Celestial Atlas
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Page last updated Jan 12, 2015
WORKING 4555: Add pix, identification clarifications

NGC 4550 (= PGC 41943)
Discovered (Apr 17, 1784) by
William Herschel
A 12th-magnitude lenticular galaxy (type SB0°?) in Virgo (RA 12 35 30.6, Dec +12 13 15)
Apparent size 3.5 by 1.0 arcmin. Listed as a member (VCC 1619) of the Virgo Cluster.
SDSS image of lenticular galaxy NGC 4550
Above, a 3.6 arcmin wide closeup of NGC 4550
Below, a 12 arcmin wide region centered on the galaxy, also showing NGC 4551
SDSS image of region near lenticular galaxy NGC 4550, also showing elliptical galaxy NGC 4551

NGC 4551 (= PGC 41963)
Discovered (Apr 17, 1784) by
William Herschel
A 12th-magnitude elliptical galaxy (type E3?) in Virgo (RA 12 35 38.0, Dec +12 15 50)
Apparent size 2.2 by 1.6 arcmin. Listed as a member (VCC 1630) of the Virgo Cluster.
SDSS image of elliptical galaxy NGC 4551
Above, a 2.4 arcmin wide closeup of NGC 4551
Below, a 12 arcmin wide region centered on the galaxy, also showing NGC 4550
SDSS image of region near elliptical galaxy NGC 4551, also showing lenticular galaxy NGC 4550

NGC 4552 (=
M89 = PGC 41968)
Discovered (Mar 18, 1781) by Charles Messier and recorded as M89
Also observed (Apr 10, 1825) by John Herschel
A magnitude 9.8 elliptical galaxy (type E1?) in Virgo (RA 12 35 39.9, Dec +12 33 22)
Historical Identification: Per Dreyer, NGC 4552 (= GC 3097 = JH 1348, M89, 1860 RA 12 28 36, NPD 76 40.3) is "pretty bright, pretty small, round, gradually much brighter middle". The position precesss to RA 12 35 40.3, Dec +12 33 23, essentially dead center on the galaxy listed above and the description fits, so the identification is certain.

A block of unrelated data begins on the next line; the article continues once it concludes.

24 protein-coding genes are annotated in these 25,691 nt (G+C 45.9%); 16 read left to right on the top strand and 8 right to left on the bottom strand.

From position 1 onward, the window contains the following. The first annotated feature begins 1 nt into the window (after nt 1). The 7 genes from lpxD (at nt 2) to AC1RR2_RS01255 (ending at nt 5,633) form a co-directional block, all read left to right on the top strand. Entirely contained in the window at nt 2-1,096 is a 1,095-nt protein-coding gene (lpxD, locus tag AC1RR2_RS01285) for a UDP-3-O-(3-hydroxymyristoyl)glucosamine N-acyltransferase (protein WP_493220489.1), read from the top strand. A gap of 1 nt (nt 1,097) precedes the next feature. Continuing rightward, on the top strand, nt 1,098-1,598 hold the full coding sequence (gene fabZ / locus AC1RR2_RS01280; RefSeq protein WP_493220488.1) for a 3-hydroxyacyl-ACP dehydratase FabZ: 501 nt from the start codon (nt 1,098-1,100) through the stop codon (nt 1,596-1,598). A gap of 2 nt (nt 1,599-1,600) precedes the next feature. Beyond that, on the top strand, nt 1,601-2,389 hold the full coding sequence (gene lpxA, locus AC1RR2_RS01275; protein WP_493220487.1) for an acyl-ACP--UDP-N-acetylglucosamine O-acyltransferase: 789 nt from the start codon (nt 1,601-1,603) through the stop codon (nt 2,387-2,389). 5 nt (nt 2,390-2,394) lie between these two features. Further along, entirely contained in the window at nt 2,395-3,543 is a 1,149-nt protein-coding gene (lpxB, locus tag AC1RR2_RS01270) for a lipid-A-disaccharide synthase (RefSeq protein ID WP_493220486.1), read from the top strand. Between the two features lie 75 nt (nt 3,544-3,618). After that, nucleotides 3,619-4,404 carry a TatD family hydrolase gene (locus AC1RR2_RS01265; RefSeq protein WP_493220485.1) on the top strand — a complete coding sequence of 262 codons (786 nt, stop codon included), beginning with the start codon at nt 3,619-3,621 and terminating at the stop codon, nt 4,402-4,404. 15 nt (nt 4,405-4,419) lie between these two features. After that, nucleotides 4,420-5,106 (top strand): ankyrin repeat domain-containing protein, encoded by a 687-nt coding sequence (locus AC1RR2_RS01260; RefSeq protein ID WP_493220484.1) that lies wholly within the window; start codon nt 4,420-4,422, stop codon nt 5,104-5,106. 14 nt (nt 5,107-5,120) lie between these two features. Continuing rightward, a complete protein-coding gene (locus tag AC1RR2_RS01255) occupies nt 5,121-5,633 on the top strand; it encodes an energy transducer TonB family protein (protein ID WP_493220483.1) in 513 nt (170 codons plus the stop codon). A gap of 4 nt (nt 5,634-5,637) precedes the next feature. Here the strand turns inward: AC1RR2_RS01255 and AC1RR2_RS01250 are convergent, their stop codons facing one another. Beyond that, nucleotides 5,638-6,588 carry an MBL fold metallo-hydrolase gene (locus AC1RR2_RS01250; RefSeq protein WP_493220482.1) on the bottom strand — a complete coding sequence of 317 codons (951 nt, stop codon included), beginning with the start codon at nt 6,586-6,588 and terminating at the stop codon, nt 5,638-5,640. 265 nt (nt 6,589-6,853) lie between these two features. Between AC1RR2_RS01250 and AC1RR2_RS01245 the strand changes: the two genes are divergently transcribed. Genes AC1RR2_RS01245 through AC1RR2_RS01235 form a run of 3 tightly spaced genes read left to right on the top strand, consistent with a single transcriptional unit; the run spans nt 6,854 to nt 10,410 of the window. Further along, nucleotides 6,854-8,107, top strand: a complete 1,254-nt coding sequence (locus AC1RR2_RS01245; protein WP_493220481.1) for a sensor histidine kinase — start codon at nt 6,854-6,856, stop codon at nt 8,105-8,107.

Physcial Information: Apparent size 3.8 by 3.3 arcmin; fainter outer regions cover about 8.8 by 7.2 arcmin. Listed as a member (VCC 1632) of the Virgo Cluster.
SDSS image of region near elliptical galaxy NGC 4552, also known as M89
Above, a 12 arcmin wide SDSS image centered on NGC 4552
Below, a 4 arcmin wide SDSS image of the galaxy
SDSS image of elliptical galaxy NGC 4552, also known as M89

NGC 4553 (= PGC 42018)
Discovered (Apr 22, 1835) by
John Herschel
A 12th-magnitude lenticular galaxy (type SA(r)0+) in Centaurus (RA 12 36 07.5, Dec -39 26 21)
Apparent size 2.4 by 1.5 arcmin.
DSS image of lenticular galaxy NGC 4553
Above, a 2.4 arcmin wide closeup of NGC 4553
Below, a 12 arcmin wide region centered on the galaxy
DSS image of region near lenticular galaxy NGC 4553

NGC 4554
Recorded (1882) by
Wilhelm Tempel (V)
A lost or nonexistent object in Virgo (RA 12 35 41.9, Dec +11 11 11)